“Being a PR person or a publicist was my natural talent as early as elementary school,” says Nicole Rodrigues, the founder and CEO of NRPR Group. When she ran for student office positions, she’d tailor her campaign messages to resonate with different groups — younger and old kids, jocks, math nerds, etc. “I was constantly making sure the public perception of me was on point,” she recalls. “Singers, dancers and artists find their passions very early on, and sometimes so do publicists.”
Rodrigues worked for several PR firms in California before working her way up to vice president of digital entertainment at a large agency in LA, where her clients included Hulu and YouTube. When Hulu first began producing its own shows, Rodrigues was on the team that came up with the PR plan for the launch and, she says, “we absolutely crushed it and got really great results.”
As someone with Silicon Valley PR experience, she had a deep understanding of the special needs of companies that sit at the intersection of the tech and entertainment industries. And she developed a vision of how a PR firm should be structured to accommodate those needs.
A supportive boss told Rodrigues that her next career step would likely be a position as president of an established firm, or CEO of her own shop. She opted for the latter, launching NRPR in 2014.
Part of her vision for “a PR firm of the future” was to hire a stable of writers and editors who concentrated solely on their craft and not on pitching members of the media. “If you’re pitching a media person, one-to-one, we have an in-house editor who used to work in journalism who edits the pitch to make sure there’s a second set of eyes,” she says. That’s something she couldn't do at a larger firm because it would have increased headcount.
Another element of NRPR’s secret sauce: every pitch must be a deliberate one-to-one conversation with a journalist; no email blasts are permitted unless it’s for a newsletter. “We've built strong relationships with people who have said ‘no’ to one pitch for one client, but ‘yes’ to another, because they know that we're at least going to be thoughtful about how we approach the story idea,” Rodrigues says.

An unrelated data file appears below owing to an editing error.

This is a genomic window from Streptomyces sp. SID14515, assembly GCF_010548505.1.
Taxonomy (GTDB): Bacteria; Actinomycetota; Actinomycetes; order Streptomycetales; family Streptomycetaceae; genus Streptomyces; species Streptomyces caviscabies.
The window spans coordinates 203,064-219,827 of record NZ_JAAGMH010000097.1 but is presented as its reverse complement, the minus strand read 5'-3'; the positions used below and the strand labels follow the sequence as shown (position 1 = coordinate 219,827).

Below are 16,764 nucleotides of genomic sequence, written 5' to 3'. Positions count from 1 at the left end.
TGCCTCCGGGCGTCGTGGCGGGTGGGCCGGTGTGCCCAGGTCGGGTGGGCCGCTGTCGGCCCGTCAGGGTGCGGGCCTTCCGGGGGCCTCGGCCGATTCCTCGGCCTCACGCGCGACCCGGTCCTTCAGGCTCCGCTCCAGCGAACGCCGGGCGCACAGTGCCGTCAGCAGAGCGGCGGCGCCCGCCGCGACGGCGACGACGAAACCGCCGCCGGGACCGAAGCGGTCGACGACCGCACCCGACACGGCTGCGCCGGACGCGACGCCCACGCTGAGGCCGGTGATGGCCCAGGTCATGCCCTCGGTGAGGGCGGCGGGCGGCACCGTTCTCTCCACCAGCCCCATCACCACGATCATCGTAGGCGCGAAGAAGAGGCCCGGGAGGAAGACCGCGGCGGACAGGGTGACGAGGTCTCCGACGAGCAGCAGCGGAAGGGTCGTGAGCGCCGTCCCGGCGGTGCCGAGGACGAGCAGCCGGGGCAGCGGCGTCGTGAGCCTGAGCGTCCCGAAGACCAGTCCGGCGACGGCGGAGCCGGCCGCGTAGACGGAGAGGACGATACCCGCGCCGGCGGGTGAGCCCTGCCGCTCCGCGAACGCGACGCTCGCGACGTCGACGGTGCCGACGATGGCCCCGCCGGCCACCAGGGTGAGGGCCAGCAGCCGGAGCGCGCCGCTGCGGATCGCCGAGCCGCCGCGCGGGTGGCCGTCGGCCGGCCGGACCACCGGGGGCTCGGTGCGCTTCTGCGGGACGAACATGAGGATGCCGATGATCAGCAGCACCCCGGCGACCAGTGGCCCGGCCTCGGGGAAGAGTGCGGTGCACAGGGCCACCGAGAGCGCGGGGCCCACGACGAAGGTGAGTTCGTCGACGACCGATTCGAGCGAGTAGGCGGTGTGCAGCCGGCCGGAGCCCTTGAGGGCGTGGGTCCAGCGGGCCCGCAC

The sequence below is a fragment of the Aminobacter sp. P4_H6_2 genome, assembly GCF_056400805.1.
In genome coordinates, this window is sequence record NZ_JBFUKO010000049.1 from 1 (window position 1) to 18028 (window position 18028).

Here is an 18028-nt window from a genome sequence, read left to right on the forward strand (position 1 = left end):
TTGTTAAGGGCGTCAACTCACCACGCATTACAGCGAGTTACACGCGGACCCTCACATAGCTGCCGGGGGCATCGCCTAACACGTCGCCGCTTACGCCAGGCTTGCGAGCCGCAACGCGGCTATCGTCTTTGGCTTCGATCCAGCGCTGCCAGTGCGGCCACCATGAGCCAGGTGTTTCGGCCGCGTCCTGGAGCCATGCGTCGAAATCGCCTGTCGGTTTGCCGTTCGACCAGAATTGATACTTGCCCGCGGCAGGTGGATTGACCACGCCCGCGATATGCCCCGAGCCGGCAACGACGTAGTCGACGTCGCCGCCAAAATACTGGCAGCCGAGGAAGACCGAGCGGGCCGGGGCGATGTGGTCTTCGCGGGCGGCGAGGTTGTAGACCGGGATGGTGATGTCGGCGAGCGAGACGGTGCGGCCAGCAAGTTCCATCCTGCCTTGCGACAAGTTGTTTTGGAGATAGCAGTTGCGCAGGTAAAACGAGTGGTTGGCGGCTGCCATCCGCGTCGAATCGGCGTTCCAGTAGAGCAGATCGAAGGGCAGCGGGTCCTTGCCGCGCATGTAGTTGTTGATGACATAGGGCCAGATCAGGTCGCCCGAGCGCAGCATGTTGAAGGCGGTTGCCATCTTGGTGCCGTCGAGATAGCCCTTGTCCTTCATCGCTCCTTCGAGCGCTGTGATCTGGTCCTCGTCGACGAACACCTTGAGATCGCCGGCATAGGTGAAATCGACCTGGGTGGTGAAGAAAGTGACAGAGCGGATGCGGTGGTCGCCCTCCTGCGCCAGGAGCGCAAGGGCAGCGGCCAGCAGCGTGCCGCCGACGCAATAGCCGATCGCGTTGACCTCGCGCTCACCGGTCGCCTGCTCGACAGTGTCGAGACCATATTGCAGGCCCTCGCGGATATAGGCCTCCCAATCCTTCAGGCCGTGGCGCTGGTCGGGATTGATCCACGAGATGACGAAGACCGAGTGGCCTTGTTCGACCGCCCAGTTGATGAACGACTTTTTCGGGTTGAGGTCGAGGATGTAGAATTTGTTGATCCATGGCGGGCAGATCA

“I knew that [Rolling Stone Culture Council] was going to be a great opportunity to share my expertise in a way that was also really fun."
Rodrigues says the most challenging aspect of her entrepreneurial journey was building the right team. In constrast, Rodrigues says the easiest part of starting her own company was getting clients, due the the strong relationships she had built over many years in the industry. Currently, her clients fall into a few key buckets: PR for events, such as LA Comic Con; sports (Rodrigues is a former Oakland Raiders cheerleader); health care tech; and a growing Web 3 practice.
During the pandemic, health care and health tech companies accounted for more than 50% of NRPR’s client roster. For example, an existing client referred Covid Clinic, a new drive-through rapid testing company that grew from two operations in Anaheim to approximately 25 nationwide.
“They were in the midst of not only building the company but trying to figure out how to market it,” says Rodrigues. She was faced with doing crisis communications for her new client, as its new sites were overwhelmed with traffic, and lines of people waiting to be tested grew long. Her skill at turning potentially negative stories into neutral ones won her the company’s loyalty. Now, says Rodrigues, her company will handle PR for Covid Clinic as it rolls out other kinds of rapid testing offerings for flu, RSV, UTI, and pregnancy.
Rodrigues was attracted to Rolling Stone Culture Council because, she says, “I knew that it was going to be a great opportunity to share my expertise in a way that was also really fun.” PR can be misunderstood or undervalued, and Rodrigues thinks that Expert Panels and long-form articles can help combat those preconceptions. “When I write thought leadership articles, I know they are going to be in front of the right audience,” she says.
For example, an article she wrote about the Metaverse in September 2022 was cited and hyperlinked in an article in PR Week. “That one thought leadership piece on Rolling Stone Culture Council not only helped me get a couple of podcasts, but a journalist who thought what I said was helpful, so she worked it into her story,” says Rodrigues.